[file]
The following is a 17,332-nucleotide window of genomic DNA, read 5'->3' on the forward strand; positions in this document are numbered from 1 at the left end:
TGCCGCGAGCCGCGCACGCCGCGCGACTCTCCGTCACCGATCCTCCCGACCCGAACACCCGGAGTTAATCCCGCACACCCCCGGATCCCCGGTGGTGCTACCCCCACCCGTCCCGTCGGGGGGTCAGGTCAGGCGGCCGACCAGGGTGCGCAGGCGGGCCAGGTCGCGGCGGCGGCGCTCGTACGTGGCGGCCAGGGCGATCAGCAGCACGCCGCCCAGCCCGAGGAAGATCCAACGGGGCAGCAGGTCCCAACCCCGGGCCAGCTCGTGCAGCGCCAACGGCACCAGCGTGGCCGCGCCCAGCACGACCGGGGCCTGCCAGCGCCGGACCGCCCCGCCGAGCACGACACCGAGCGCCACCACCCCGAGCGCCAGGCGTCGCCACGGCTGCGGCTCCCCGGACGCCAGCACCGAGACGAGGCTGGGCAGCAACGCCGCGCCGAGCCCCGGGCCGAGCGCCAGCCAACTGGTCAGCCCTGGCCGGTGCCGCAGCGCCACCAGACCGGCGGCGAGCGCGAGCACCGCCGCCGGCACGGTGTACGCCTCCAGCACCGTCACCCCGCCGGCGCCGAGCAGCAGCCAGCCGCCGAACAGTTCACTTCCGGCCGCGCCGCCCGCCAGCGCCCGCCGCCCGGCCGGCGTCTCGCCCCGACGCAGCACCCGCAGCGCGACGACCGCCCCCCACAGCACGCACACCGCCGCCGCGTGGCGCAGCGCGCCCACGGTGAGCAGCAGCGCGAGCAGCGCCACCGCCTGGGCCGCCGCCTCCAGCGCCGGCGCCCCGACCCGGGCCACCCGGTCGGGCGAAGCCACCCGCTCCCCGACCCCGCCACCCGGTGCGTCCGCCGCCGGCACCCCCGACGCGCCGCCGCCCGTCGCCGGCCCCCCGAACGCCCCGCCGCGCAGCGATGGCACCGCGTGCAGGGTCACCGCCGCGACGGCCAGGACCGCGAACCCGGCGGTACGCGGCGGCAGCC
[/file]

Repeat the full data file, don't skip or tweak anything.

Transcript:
The following is a 17,332-nucleotide window of genomic DNA, read 5'->3' on the forward strand; positions in this document are numbered from 1 at the left end:
TGCCGCGAGCCGCGCACGCCGCGCGACTCTCCGTCACCGATCCTCCCGACCCGAACACCCGGAGTTAATCCCGCACACCCCCGGATCCCCGGTGGTGCTACCCCCACCCGTCCCGTCGGGGGGTCAGGTCAGGCGGCCGACCAGGGTGCGCAGGCGGGCCAGGTCGCGGCGGCGGCGCTCGTACGTGGCGGCCAGGGCGATCAGCAGCACGCCGCCCAGCCCGAGGAAGATCCAACGGGGCAGCAGGTCCCAACCCCGGGCCAGCTCGTGCAGCGCCAACGGCACCAGCGTGGCCGCGCCCAGCACGACCGGGGCCTGCCAGCGCCGGACCGCCCCGCCGAGCACGACACCGAGCGCCACCACCCCGAGCGCCAGGCGTCGCCACGGCTGCGGCTCCCCGGACGCCAGCACCGAGACGAGGCTGGGCAGCAACGCCGCGCCGAGCCCCGGGCCGAGCGCCAGCCAACTGGTCAGCCCTGGCCGGTGCCGCAGCGCCACCAGACCGGCGGCGAGCGCGAGCACCGCCGCCGGCACGGTGTACGCCTCCAGCACCGTCACCCCGCCGGCGCCGAGCAGCAGCCAGCCGCCGAACAGTTCACTTCCGGCCGCGCCGCCCGCCAGCGCCCGCCGCCCGGCCGGCGTCTCGCCCCGACGCAGCACCCGCAGCGCGACGACCGCCCCCCACAGCACGCACACCGCCGCCGCGTGGCGCAGCGCGCCCACGGTGAGCAGCAGCGCGAGCAGCGCCACCGCCTGGGCCGCCGCCTCCAGCGCCGGCGCCCCGACCCGGGCCACCCGGTCGGGCGAAGCCACCCGCTCCCCGACCCCGCCACCCGGTGCGTCCGCCGCCGGCACCCCCGACGCGCCGCCGCCCGTCGCCGGCCCCCCGAACGCCCCGCCGCGCAGCGATGGCACCGCGTGCAGGGTCACCGCCGCGACGGCCAGGACCGCGAACCCGGCGGTACGCGGCGGCAGCC